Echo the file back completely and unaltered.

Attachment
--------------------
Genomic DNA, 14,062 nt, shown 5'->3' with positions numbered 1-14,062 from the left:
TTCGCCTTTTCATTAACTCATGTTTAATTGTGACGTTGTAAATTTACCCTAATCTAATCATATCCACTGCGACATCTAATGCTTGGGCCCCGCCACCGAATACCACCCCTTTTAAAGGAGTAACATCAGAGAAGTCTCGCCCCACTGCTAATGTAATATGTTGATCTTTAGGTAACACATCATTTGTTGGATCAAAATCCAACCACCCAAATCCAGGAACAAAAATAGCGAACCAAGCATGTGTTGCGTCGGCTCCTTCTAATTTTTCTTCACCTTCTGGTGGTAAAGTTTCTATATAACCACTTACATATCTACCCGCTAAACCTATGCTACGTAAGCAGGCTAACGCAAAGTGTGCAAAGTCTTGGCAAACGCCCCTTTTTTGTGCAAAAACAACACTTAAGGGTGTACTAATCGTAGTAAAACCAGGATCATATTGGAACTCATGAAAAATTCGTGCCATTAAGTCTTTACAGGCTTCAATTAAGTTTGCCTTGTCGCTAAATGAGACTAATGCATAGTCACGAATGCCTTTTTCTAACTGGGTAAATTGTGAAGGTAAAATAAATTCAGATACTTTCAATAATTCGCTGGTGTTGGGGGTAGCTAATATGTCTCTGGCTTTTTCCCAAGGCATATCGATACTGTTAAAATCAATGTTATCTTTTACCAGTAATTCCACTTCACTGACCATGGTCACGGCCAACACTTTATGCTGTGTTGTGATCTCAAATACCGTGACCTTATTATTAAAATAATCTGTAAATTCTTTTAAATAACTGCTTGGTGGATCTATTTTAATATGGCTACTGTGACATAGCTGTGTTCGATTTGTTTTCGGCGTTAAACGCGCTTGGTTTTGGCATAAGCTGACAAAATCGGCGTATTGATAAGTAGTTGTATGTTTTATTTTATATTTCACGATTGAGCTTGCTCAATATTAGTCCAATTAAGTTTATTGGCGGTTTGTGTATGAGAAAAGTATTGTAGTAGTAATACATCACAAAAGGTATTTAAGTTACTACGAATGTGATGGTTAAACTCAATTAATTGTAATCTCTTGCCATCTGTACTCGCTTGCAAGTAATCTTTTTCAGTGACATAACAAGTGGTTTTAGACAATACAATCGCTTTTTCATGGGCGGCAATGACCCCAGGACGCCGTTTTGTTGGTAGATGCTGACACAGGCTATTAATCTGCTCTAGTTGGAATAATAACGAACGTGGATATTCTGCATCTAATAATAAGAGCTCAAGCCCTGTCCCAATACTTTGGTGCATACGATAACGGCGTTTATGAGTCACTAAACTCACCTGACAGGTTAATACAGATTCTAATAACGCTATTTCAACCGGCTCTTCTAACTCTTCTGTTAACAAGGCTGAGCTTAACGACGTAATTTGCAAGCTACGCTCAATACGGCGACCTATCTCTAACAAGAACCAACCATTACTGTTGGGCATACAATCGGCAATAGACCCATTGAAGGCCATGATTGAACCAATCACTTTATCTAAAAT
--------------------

Genomic DNA, 14,062 nt, shown 5'->3' with positions numbered 1-14,062 from the left:
TTCGCCTTTTCATTAACTCATGTTTAATTGTGACGTTGTAAATTTACCCTAATCTAATCATATCCACTGCGACATCTAATGCTTGGGCCCCGCCACCGAATACCACCCCTTTTAAAGGAGTAACATCAGAGAAGTCTCGCCCCACTGCTAATGTAATATGTTGATCTTTAGGTAACACATCATTTGTTGGATCAAAATCCAACCACCCAAATCCAGGAACAAAAATAGCGAACCAAGCATGTGTTGCGTCGGCTCCTTCTAATTTTTCTTCACCTTCTGGTGGTAAAGTTTCTATATAACCACTTACATATCTACCCGCTAAACCTATGCTACGTAAGCAGGCTAACGCAAAGTGTGCAAAGTCTTGGCAAACGCCCCTTTTTTGTGCAAAAACAACACTTAAGGGTGTACTAATCGTAGTAAAACCAGGATCATATTGGAACTCATGAAAAATTCGTGCCATTAAGTCTTTACAGGCTTCAATTAAGTTTGCCTTGTCGCTAAATGAGACTAATGCATAGTCACGAATGCCTTTTTCTAACTGGGTAAATTGTGAAGGTAAAATAAATTCAGATACTTTCAATAATTCGCTGGTGTTGGGGGTAGCTAATATGTCTCTGGCTTTTTCCCAAGGCATATCGATACTGTTAAAATCAATGTTATCTTTTACCAGTAATTCCACTTCACTGACCATGGTCACGGCCAACACTTTATGCTGTGTTGTGATCTCAAATACCGTGACCTTATTATTAAAATAATCTGTAAATTCTTTTAAATAACTGCTTGGTGGATCTATTTTAATATGGCTACTGTGACATAGCTGTGTTCGATTTGTTTTCGGCGTTAAACGCGCTTGGTTTTGGCATAAGCTGACAAAATCGGCGTATTGATAAGTAGTTGTATGTTTTATTTTATATTTCACGATTGAGCTTGCTCAATATTAGTCCAATTAAGTTTATTGGCGGTTTGTGTATGAGAAAAGTATTGTAGTAGTAATACATCACAAAAGGTATTTAAGTTACTACGAATGTGATGGTTAAACTCAATTAATTGTAATCTCTTGCCATCTGTACTCGCTTGCAAGTAATCTTTTTCAGTGACATAACAAGTGGTTTTAGACAATACAATCGCTTTTTCATGGGCGGCAATGACCCCAGGACGCCGTTTTGTTGGTAGATGCTGACACAGGCTATTAATCTGCTCTAGTTGGAATAATAACGAACGTGGATATTCTGCATCTAATAATAAGAGCTCAAGCCCTGTCCCAATACTTTGGTGCATACGATAACGGCGTTTATGAGTCACTAAACTCACCTGACAGGTTAATACAGATTCTAATAACGCTATTTCAACCGGCTCTTCTAACTCTTCTGTTAACAAGGCTGAGCTTAACGACGTAATTTGCAAGCTACGCTCAATACGGCGACCTATCTCTAACAAGAACCAACCATTACTGTTGGGCATACAATCGGCAATAGACCCATTGAAGGCCATGATTGAACCAATCACTTTATCTAAAAT